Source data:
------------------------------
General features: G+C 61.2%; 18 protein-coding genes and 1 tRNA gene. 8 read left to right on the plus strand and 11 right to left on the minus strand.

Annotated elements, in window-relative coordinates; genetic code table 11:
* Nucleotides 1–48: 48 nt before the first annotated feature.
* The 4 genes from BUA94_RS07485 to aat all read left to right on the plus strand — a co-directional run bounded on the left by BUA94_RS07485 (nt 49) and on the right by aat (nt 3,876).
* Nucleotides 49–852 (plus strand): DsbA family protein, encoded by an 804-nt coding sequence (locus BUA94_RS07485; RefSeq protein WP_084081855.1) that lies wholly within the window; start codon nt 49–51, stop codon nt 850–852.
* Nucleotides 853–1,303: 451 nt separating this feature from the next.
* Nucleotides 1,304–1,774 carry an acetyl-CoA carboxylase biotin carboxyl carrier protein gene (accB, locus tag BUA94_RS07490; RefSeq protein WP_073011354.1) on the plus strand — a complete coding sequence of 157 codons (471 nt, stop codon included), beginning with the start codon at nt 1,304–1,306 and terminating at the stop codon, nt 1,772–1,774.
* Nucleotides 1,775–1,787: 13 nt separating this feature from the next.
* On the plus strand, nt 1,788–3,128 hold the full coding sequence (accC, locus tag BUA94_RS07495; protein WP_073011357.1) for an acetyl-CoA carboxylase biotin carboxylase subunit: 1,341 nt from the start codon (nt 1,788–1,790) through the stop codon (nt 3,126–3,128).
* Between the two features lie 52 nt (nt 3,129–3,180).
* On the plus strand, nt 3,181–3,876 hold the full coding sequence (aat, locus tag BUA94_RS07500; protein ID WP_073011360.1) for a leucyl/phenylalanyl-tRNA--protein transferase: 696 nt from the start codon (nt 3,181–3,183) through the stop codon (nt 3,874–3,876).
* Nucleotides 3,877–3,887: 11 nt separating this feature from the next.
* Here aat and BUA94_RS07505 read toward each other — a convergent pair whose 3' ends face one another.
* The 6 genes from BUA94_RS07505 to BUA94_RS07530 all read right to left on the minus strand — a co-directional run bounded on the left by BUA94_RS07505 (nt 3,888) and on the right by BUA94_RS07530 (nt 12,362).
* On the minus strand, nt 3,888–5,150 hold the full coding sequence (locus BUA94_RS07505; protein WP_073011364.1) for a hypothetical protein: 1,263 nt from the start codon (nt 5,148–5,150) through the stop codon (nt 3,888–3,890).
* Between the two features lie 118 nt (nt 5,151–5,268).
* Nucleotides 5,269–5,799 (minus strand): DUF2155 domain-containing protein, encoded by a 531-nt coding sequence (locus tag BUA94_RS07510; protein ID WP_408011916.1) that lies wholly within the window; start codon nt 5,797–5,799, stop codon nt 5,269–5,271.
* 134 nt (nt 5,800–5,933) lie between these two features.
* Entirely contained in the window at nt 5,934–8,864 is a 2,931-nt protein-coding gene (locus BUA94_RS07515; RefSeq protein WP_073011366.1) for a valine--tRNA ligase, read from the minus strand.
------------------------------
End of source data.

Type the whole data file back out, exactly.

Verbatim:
General features: G+C 61.2%; 18 protein-coding genes and 1 tRNA gene. 8 read left to right on the plus strand and 11 right to left on the minus strand.

Annotated elements, in window-relative coordinates; genetic code table 11:
* Nucleotides 1–48: 48 nt before the first annotated feature.
* The 4 genes from BUA94_RS07485 to aat all read left to right on the plus strand — a co-directional run bounded on the left by BUA94_RS07485 (nt 49) and on the right by aat (nt 3,876).
* Nucleotides 49–852 (plus strand): DsbA family protein, encoded by an 804-nt coding sequence (locus BUA94_RS07485; RefSeq protein WP_084081855.1) that lies wholly within the window; start codon nt 49–51, stop codon nt 850–852.
* Nucleotides 853–1,303: 451 nt separating this feature from the next.
* Nucleotides 1,304–1,774 carry an acetyl-CoA carboxylase biotin carboxyl carrier protein gene (accB, locus tag BUA94_RS07490; RefSeq protein WP_073011354.1) on the plus strand — a complete coding sequence of 157 codons (471 nt, stop codon included), beginning with the start codon at nt 1,304–1,306 and terminating at the stop codon, nt 1,772–1,774.
* Nucleotides 1,775–1,787: 13 nt separating this feature from the next.
* On the plus strand, nt 1,788–3,128 hold the full coding sequence (accC, locus tag BUA94_RS07495; protein WP_073011357.1) for an acetyl-CoA carboxylase biotin carboxylase subunit: 1,341 nt from the start codon (nt 1,788–1,790) through the stop codon (nt 3,126–3,128).
* Between the two features lie 52 nt (nt 3,129–3,180).
* On the plus strand, nt 3,181–3,876 hold the full coding sequence (aat, locus tag BUA94_RS07500; protein ID WP_073011360.1) for a leucyl/phenylalanyl-tRNA--protein transferase: 696 nt from the start codon (nt 3,181–3,183) through the stop codon (nt 3,874–3,876).
* Nucleotides 3,877–3,887: 11 nt separating this feature from the next.
* Here aat and BUA94_RS07505 read toward each other — a convergent pair whose 3' ends face one another.
* The 6 genes from BUA94_RS07505 to BUA94_RS07530 all read right to left on the minus strand — a co-directional run bounded on the left by BUA94_RS07505 (nt 3,888) and on the right by BUA94_RS07530 (nt 12,362).
* On the minus strand, nt 3,888–5,150 hold the full coding sequence (locus BUA94_RS07505; protein WP_073011364.1) for a hypothetical protein: 1,263 nt from the start codon (nt 5,148–5,150) through the stop codon (nt 3,888–3,890).
* Between the two features lie 118 nt (nt 5,151–5,268).
* Nucleotides 5,269–5,799 (minus strand): DUF2155 domain-containing protein, encoded by a 531-nt coding sequence (locus tag BUA94_RS07510; protein ID WP_408011916.1) that lies wholly within the window; start codon nt 5,797–5,799, stop codon nt 5,269–5,271.
* 134 nt (nt 5,800–5,933) lie between these two features.
* Entirely contained in the window at nt 5,934–8,864 is a 2,931-nt protein-coding gene (locus BUA94_RS07515; RefSeq protein WP_073011366.1) for a valine--tRNA ligase, read from the minus strand.